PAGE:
African women in religion and culture Chewa women in the Nkhoma synod of the church of central Africa, presbyterian: a critical study from women's perspective

Doctoral Thesis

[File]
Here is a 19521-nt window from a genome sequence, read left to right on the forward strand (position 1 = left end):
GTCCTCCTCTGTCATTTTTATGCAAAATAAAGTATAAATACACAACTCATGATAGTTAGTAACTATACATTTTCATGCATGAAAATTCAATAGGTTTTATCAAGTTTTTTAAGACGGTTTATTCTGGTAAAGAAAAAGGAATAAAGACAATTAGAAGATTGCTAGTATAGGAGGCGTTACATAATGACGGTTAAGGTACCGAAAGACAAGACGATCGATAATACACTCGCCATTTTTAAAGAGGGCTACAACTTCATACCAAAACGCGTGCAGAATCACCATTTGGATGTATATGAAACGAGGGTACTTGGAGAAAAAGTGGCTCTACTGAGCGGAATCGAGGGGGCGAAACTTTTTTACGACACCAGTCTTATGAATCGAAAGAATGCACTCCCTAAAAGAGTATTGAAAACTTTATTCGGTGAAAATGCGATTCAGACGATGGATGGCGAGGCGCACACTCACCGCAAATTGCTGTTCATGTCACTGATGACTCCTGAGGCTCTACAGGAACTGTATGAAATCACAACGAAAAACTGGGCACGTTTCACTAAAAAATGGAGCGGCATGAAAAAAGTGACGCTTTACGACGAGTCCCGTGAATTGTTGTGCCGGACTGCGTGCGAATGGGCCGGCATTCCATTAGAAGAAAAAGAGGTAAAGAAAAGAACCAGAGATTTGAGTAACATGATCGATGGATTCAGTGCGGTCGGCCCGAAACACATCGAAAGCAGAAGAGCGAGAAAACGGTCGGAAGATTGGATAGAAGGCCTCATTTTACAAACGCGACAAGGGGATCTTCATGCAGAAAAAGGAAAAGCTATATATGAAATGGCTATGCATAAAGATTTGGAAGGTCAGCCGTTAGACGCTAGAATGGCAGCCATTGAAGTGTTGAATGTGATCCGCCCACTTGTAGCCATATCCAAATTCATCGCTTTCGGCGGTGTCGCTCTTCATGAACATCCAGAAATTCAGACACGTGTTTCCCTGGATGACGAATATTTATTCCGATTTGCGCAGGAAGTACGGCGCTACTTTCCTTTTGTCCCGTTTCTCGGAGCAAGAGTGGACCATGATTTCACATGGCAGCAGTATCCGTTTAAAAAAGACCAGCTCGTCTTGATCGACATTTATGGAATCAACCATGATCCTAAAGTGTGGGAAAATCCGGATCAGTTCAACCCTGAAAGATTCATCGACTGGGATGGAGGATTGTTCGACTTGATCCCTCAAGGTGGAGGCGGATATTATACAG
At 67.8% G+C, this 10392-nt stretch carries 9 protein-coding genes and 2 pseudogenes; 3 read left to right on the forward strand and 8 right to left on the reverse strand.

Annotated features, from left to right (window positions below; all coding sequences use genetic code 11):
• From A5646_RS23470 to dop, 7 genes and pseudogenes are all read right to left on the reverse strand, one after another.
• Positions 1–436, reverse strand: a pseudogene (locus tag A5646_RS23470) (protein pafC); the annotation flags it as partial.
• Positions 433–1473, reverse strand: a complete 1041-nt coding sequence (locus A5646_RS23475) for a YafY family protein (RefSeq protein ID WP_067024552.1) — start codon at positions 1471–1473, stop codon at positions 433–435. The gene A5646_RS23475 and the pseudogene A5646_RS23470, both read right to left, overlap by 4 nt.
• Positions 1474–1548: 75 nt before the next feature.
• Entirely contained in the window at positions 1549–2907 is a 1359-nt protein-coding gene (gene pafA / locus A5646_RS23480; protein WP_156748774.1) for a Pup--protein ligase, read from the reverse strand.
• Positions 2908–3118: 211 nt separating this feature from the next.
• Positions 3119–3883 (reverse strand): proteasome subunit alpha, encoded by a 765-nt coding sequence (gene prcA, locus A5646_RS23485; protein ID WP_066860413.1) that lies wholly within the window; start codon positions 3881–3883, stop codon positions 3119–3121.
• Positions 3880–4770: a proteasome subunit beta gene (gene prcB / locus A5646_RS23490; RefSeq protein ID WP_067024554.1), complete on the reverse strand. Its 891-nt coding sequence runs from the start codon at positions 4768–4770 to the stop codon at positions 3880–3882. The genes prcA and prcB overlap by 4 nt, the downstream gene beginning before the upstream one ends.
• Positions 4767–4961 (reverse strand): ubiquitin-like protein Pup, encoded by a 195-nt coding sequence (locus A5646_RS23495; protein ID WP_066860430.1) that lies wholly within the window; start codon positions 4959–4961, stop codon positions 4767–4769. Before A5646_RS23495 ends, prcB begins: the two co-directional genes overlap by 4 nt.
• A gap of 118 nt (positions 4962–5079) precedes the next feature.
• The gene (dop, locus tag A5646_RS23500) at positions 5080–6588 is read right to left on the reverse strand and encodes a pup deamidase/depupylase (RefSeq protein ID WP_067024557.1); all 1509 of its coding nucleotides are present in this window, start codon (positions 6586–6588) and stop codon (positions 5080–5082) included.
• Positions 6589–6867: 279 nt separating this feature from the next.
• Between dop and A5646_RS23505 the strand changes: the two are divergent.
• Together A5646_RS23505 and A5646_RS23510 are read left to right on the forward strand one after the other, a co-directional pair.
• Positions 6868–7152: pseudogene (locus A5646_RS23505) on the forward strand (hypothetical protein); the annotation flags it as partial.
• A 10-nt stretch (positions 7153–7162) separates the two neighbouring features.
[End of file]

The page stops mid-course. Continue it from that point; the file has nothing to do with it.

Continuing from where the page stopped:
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This thesis is an inter-disciplinary approach to the study of Chewa women in the Nkhoma synod of the Church of Central Africa Presbyterian. It is an interpretation, from a women's perspective within the Reformed tradition of their status, roles, and experiences. The introduction provides a detailed explanation of the area of study, African women's perspective of religion and culture, and methodology. I Chapter one aims at examining the context of women in Malawi. This includes the current demography, politics, economy and education as they affect women. The chapter also includes a background history of Chewa people and the church of Central Africa, Presbyterian which provide a base for the understanding of Chewa women in the Nkhoma synod. Chapter two considers the position of Chewa women further by providing a detailed analysis of their position in traditional society. The period under study in this chapter is 1400-1870s. Through the study of the Makewana cult, the chapter aims at showing that Chewa women traditionally had religious leadership roles. This led to a discussion on the concept of God among the Chewa. In studying these traditional roles, the chapter shows both the positive and negative elements in Chewa culture. Chapters one and two then provide a framework for chapters three, four, and five. Chapter three analyzes in detail the issues of Chewa women in religious. leadership and culture under the Dutch Reformed Church Mission and the Nkhoma synod from 1889 to present. It examines church policies on women's participation in church leadership positions and theological education. It also examines how the church has handled cultural issues, especially the women's initiation ceremony, bride wealth, child marriages, polygamy, and widowhood. The concern of this chapter is to show that while Christianity liberated Chewa women from some degrading cultural practices, it also denied women leadership positions. Chapter four takes the issue of women's participation in the church further by examining the Chigwirizano-Women's organization. The aim of this chapter is to explore what the organization means to women, how it runs, and most of all, its relationship with the synod. The chapter establishes that Nkhoma synod women do not only suffer from patriarchy but also from clericalism. Chapter five moves from the historical approach to a sociological one. It is primarily a survey of attitudes of men and women in the synod on the issues raised in chapters three and four. It also aims at finding out if the presence of women in the general synod would make a difference. Chapter six considers the effect on Nkhoma synod women who have participated in continental church women's organizations, especially their aims at raising the consciousness of women and the church with regard to women's issues. Chapter seven provides a summary of the findings. It also raises theological issues on interpreting the Bible from a women's perspective and a new understanding of authority in the church. The chapter concludes by posing a challenge to the synod to develop a theology that takes into account the experiences of women in the church, and enables them to fulfil a creative role within it.